Poised o’er the palms, he panted; and his beam
Danced like a living lamp upon the stream.

Then spake Antinous: ‘My hour is nigh!
Night cometh, and the guardians of the sky
Illume their cressets!’ So he rose and spread
The panther skin and thyrsus, and the red
Wreath of dead lotos laid upon the ground:
Next in his hand the bowl of beryl, crowned
With roses, from a gleaming golden jar
He rilled; and gazing at the level star,
Thrice made libation, crying: ‘Father Nile,
And Isis and Osiris! ye who smile
On mortal births and burials! lo, I give
My life for Adrian’s! Wherefore should I live?
Have I not learned to trail my manhood’s pride
In the world’s golden gutters?—Like a bride,
Sumptuous with sacrifice and pomp and choir,
Forth from the doors I issued; and the fire
Of Flamens shone to light me: now, alone,
With saffron veil unbound and broken zone,
My blossom withered, lo, a wanton’s doom
Awaits me, or the purifying tomb!—
Nay, even now I weary. Day by day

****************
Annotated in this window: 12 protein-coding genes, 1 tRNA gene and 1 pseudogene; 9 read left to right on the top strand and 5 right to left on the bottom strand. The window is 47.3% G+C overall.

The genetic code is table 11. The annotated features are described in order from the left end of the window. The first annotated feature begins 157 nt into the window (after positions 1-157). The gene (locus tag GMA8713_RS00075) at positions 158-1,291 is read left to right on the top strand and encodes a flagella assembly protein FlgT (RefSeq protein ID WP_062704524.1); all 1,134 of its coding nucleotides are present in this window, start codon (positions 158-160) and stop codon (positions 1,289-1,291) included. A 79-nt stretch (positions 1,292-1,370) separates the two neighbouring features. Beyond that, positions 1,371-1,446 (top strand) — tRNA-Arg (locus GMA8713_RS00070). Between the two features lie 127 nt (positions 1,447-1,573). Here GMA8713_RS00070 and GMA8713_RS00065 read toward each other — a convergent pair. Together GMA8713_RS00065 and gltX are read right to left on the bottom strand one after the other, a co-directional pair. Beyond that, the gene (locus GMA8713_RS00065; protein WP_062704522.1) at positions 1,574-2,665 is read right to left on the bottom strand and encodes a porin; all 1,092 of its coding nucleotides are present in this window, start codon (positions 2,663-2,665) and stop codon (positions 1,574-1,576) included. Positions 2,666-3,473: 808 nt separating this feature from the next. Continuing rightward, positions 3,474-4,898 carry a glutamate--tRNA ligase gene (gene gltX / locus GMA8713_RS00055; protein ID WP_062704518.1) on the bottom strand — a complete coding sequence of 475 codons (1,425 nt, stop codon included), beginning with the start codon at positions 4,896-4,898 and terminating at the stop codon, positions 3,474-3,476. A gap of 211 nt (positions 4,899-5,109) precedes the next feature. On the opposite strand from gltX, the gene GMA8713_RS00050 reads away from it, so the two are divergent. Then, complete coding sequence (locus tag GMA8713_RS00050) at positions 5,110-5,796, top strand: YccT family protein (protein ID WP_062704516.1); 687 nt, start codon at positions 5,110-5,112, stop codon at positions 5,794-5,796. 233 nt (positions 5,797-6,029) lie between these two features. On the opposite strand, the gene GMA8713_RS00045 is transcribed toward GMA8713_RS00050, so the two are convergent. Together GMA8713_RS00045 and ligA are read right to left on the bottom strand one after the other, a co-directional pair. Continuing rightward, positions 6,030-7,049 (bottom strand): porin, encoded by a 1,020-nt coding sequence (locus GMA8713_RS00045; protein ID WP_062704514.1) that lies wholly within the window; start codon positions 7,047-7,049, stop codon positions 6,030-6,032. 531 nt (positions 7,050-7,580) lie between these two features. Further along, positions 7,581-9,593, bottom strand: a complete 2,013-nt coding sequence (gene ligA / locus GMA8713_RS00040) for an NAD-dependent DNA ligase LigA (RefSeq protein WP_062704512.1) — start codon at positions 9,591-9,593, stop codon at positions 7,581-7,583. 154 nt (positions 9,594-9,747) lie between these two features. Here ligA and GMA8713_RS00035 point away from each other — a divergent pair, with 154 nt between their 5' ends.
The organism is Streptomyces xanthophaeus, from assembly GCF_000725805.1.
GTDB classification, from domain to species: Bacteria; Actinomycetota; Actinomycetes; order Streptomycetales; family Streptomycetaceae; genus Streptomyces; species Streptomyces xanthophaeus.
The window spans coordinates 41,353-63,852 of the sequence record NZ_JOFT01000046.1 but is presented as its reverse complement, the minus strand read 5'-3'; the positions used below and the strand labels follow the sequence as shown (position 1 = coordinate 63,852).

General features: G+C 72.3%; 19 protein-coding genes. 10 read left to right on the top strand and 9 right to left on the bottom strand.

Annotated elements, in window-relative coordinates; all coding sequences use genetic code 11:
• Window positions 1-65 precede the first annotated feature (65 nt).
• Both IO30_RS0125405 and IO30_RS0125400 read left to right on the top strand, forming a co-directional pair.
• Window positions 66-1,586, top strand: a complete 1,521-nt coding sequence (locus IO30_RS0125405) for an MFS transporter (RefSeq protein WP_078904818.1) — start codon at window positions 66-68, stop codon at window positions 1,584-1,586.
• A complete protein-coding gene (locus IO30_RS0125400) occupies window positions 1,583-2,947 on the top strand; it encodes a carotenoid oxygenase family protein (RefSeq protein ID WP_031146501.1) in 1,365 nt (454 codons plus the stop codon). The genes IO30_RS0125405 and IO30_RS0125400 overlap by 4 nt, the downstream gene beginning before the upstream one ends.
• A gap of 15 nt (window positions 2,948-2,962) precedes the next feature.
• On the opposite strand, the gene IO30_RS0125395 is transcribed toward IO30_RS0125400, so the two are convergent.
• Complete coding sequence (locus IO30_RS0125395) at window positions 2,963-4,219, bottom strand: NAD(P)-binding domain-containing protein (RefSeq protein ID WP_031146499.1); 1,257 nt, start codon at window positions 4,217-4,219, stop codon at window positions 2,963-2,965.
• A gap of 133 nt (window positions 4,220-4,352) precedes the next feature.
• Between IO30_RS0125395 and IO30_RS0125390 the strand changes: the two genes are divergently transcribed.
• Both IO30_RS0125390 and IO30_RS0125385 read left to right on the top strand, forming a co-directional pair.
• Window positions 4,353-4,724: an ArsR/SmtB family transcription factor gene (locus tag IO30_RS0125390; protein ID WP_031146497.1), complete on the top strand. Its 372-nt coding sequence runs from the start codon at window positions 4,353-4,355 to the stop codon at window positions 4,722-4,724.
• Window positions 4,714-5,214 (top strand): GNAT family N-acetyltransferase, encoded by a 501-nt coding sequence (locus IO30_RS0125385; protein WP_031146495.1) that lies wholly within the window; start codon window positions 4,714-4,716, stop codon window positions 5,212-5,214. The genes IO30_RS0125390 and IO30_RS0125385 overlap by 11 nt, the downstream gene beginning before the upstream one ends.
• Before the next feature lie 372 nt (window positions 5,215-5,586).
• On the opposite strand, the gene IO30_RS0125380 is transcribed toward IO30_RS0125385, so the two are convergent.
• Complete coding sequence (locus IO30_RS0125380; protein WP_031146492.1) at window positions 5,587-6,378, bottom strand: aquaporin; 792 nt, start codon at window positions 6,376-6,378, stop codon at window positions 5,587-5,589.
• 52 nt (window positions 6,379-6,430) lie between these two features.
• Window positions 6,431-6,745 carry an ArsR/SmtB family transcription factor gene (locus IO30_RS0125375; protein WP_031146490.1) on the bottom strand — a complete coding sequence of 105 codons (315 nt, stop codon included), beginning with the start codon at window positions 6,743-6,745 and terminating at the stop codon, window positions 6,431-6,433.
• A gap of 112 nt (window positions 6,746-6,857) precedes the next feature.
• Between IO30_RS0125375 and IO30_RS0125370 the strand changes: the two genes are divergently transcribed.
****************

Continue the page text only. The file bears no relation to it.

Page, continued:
It irks me to consume the hours with play;
Hearing soft speeches, propped on pillowed down,
To gather smiles; or, when I choose to frown,
Drink womanish tears. Better I ween were strife
With lions than this fulsome flower of life!
And when the flower is faded, what remains?
Yea, heaven, I thank thee: lo, the little pains
Of dying bring me guerdon of great gains!
For in my bloom I perish, having bought
Unending honour. What I give, is nought
But a mere piece of boyhood thrown away:
While he, the Emperor, lives. Even so. This day
Dates a new aeon in the age of Rome;
Wherethrough, a name for ever, in the dome
Of people’s praises, I shall pace, and be
Equalled with heroes in mine infamy!
Nay, what on earth more godlike? I have heard
Of soldiers dying at a general’s word;
Of patriots who drained their hearts to save
A nation: they beside their fathers’ grave,
Before their city walls and smoking shrines,
Fell on the long resounding foeman’s lines
And perished: this was easy; yet they bore